The bipolar Butterfly Nebula NGC 6302
The spherical Abell 39 Nebula
For the first time, a team of astronomers based in Germany has detected the presence of magnetic fields in the central stars of four planetary nebulae. Planetary nebulae are expanding gas shells that remain after Sun-like stars eject their outer layers at the end of their lifetimes. It is a long-standing and unsolved mystery why 80% of all planetary nebulae are not spherical. Theories suggest that magnetic fields play a role in shaping planetary nebulae. The team, led by Stefan Jordan, has now discovered the first direct clue that magnetic fields might indeed create these remarkable shapes.
Planetary nebulae are expanding gas shells that are ejected by Sun-like stars at the end of their lifetimes. Sun-like stars spend most of their lifetime burning hydrogen into helium. At the end of this hydrogen fusion phase, these stars increase their diameter by about a factor of 100 and become “red giant stars”. At the end of the red giant phase, the outer layers of the star are blown away. The ejected gas continues to expand out from the remaining central star, which later evolves into a “white dwarf” when all nuclear fusion has ceased. Astronomers believe that a planetary nebula forms when a fast stellar wind that comes from the central star catches up a slower wind produced earlier when the star ejected most of its outer layers. At the boundary between the two winds, a shock occurs that produces the visible dense shell characteristic of planetary nebulae. The gas shell is excited and lighted up by the light emitted by the hot central star. The light from the central star is able to light up the planetary nebula for some 10 000 years.
The observed shapes of planetary nebulae are very puzzling: most of them (about 80%) are bipolar or elliptical rather than spherically symmetric. This complexity has lead to beautiful and amazing images obtained with modern telescopes. The pictures below compare planetary nebulae with bipolar (left) and spherical (right) shapes.
Jennifer Martin | EurekAlert!
Comet or asteroid? Hubble discovers that a unique object is a binary
21.09.2017 | NASA/Goddard Space Flight Center
First users at European XFEL
21.09.2017 | European XFEL GmbH
Our brains house extremely complex neuronal circuits, whose detailed structures are still largely unknown. This is especially true for the so-called cerebral cortex of mammals, where among other things vision, thoughts or spatial orientation are being computed. Here the rules by which nerve cells are connected to each other are only partly understood. A team of scientists around Moritz Helmstaedter at the Frankfiurt Max Planck Institute for Brain Research and Helene Schmidt (Humboldt University in Berlin) have now discovered a surprisingly precise nerve cell connectivity pattern in the part of the cerebral cortex that is responsible for orienting the individual animal or human in space.
The researchers report online in Nature (Schmidt et al., 2017. Axonal synapse sorting in medial entorhinal cortex, DOI: 10.1038/nature24005) that synapses in...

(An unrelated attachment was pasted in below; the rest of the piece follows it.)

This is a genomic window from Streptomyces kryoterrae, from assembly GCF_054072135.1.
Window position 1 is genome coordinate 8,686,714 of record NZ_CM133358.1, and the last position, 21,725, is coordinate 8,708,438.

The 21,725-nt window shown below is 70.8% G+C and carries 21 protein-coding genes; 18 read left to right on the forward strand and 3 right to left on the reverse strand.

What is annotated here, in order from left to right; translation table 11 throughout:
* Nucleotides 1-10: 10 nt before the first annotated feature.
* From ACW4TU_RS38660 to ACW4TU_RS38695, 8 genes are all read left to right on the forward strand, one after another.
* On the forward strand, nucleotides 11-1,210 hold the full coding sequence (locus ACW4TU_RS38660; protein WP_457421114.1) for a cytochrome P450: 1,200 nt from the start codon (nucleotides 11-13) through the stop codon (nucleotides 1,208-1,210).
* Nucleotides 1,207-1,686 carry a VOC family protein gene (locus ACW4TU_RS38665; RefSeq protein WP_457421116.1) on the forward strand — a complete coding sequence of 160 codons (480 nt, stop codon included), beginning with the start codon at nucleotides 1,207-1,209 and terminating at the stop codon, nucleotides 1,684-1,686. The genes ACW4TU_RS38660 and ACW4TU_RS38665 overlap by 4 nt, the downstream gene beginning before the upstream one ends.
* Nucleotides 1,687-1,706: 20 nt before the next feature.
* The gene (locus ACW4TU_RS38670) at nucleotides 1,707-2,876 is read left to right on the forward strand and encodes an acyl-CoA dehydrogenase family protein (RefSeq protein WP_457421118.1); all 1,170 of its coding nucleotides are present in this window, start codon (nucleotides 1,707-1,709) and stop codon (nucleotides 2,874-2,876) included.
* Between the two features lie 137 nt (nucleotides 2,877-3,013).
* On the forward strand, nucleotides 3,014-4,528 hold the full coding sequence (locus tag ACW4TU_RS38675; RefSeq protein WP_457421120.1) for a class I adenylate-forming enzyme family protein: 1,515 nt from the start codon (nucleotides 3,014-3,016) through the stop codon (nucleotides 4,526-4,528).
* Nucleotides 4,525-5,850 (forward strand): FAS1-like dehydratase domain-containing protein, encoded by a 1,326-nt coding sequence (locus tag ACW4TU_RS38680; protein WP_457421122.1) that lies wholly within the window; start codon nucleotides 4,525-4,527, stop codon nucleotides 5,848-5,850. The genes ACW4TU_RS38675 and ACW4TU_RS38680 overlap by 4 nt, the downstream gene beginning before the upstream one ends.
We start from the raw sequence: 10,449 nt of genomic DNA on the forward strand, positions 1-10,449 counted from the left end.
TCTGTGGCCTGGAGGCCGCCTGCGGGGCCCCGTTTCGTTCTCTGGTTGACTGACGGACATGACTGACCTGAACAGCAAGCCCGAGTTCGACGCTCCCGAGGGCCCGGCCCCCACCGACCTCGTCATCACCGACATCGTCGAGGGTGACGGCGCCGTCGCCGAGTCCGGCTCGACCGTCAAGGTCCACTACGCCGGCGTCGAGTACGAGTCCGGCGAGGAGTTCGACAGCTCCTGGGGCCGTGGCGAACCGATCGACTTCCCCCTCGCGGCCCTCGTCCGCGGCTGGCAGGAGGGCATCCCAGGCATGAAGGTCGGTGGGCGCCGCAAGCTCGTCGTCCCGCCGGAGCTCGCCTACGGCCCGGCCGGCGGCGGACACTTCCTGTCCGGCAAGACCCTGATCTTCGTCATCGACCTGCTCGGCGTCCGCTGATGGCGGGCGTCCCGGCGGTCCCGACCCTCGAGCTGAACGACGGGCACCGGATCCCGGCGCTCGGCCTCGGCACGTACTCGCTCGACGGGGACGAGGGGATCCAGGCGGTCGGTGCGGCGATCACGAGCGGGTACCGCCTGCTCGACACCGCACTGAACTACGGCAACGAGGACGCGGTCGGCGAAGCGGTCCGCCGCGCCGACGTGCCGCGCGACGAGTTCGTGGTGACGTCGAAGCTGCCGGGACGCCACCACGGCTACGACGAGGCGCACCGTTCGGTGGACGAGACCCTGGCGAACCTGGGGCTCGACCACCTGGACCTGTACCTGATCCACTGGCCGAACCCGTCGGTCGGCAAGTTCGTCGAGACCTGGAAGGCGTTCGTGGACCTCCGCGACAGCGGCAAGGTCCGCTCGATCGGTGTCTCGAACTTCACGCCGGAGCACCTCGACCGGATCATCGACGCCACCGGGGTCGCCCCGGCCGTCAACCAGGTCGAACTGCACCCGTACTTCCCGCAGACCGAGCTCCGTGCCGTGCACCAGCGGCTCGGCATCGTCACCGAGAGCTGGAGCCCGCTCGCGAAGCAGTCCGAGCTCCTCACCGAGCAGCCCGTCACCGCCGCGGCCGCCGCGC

Whispering gallery mode (WGM) resonators are used to make tiny micro-lasers, sensors, switches, routers and other devices. These tiny structures rely on a...
Using ultrafast flashes of laser and x-ray radiation, scientists at the Max Planck Institute of Quantum Optics (Garching, Germany) took snapshots of the briefest electron motion inside a solid material to date. The electron motion lasted only 750 billionths of the billionth of a second before it fainted, setting a new record of human capability to capture ultrafast processes inside solids!
When x-rays shine onto solid materials or large molecules, an electron is pushed away from its original place near the nucleus of the atom, leaving a hole...
For the first time, physicists have successfully imaged spiral magnetic ordering in a multiferroic material. These materials are considered highly promising candidates for future data storage media. The researchers were able to prove their findings using unique quantum sensors that were developed at Basel University and that can analyze electromagnetic fields on the nanometer scale. The results – obtained by scientists from the University of Basel’s Department of Physics, the Swiss Nanoscience Institute, the University of Montpellier and several laboratories from University Paris-Saclay – were recently published in the journal Nature.
Multiferroics are materials that simultaneously react to electric and magnetic fields. These two properties are rarely found together, and their combined...
MBM ScienceBridge GmbH successfully negotiated a license agreement between University Medical Center Göttingen (UMG) and the biotech company Tissue Systems Holding GmbH about commercial use of a multi-well tissue plate for automated and reliable tissue engineering & drug testing.
MBM ScienceBridge GmbH successfully negotiated a license agreement between University Medical Center Göttingen (UMG) and the biotech company Tissue Systems...
19.09.2017 | Event News
12.09.2017 | Event News
06.09.2017 | Event News
21.09.2017 | Physics and Astronomy
21.09.2017 | Life Sciences
21.09.2017 | Health and Medicine